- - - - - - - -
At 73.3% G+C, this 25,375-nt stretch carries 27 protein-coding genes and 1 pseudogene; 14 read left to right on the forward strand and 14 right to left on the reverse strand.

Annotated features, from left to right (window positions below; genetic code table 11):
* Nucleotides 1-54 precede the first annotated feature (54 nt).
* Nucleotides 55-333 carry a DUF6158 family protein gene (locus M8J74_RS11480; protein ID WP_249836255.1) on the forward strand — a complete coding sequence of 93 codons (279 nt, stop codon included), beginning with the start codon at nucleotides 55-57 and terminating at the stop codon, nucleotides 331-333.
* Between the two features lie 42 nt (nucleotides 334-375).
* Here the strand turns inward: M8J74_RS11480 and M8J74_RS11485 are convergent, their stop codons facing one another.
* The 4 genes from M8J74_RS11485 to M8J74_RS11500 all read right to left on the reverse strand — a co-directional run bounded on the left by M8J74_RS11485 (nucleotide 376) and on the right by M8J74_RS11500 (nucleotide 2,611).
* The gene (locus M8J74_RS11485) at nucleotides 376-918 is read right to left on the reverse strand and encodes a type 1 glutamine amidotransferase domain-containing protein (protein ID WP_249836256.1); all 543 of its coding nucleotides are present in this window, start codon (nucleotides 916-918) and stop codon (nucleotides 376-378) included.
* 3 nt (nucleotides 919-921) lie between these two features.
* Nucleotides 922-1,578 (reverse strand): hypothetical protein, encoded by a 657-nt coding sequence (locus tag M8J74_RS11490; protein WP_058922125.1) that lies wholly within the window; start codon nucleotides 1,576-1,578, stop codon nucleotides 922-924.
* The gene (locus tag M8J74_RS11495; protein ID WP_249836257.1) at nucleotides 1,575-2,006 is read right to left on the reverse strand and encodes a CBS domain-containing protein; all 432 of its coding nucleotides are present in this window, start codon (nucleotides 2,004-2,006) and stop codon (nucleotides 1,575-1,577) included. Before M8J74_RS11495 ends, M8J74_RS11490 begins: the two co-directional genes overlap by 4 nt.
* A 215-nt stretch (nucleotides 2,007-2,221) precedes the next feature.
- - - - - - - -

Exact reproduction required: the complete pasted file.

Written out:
At 73.3% G+C, this 25,375-nt stretch carries 27 protein-coding genes and 1 pseudogene; 14 read left to right on the forward strand and 14 right to left on the reverse strand.

Annotated features, from left to right (window positions below; genetic code table 11):
* Nucleotides 1-54 precede the first annotated feature (54 nt).
* Nucleotides 55-333 carry a DUF6158 family protein gene (locus M8J74_RS11480; protein ID WP_249836255.1) on the forward strand — a complete coding sequence of 93 codons (279 nt, stop codon included), beginning with the start codon at nucleotides 55-57 and terminating at the stop codon, nucleotides 331-333.
* Between the two features lie 42 nt (nucleotides 334-375).
* Here the strand turns inward: M8J74_RS11480 and M8J74_RS11485 are convergent, their stop codons facing one another.
* The 4 genes from M8J74_RS11485 to M8J74_RS11500 all read right to left on the reverse strand — a co-directional run bounded on the left by M8J74_RS11485 (nucleotide 376) and on the right by M8J74_RS11500 (nucleotide 2,611).
* The gene (locus M8J74_RS11485) at nucleotides 376-918 is read right to left on the reverse strand and encodes a type 1 glutamine amidotransferase domain-containing protein (protein ID WP_249836256.1); all 543 of its coding nucleotides are present in this window, start codon (nucleotides 916-918) and stop codon (nucleotides 376-378) included.
* 3 nt (nucleotides 919-921) lie between these two features.
* Nucleotides 922-1,578 (reverse strand): hypothetical protein, encoded by a 657-nt coding sequence (locus tag M8J74_RS11490; protein WP_058922125.1) that lies wholly within the window; start codon nucleotides 1,576-1,578, stop codon nucleotides 922-924.
* The gene (locus tag M8J74_RS11495; protein ID WP_249836257.1) at nucleotides 1,575-2,006 is read right to left on the reverse strand and encodes a CBS domain-containing protein; all 432 of its coding nucleotides are present in this window, start codon (nucleotides 2,004-2,006) and stop codon (nucleotides 1,575-1,577) included. Before M8J74_RS11495 ends, M8J74_RS11490 begins: the two co-directional genes overlap by 4 nt.
* A 215-nt stretch (nucleotides 2,007-2,221) precedes the next feature.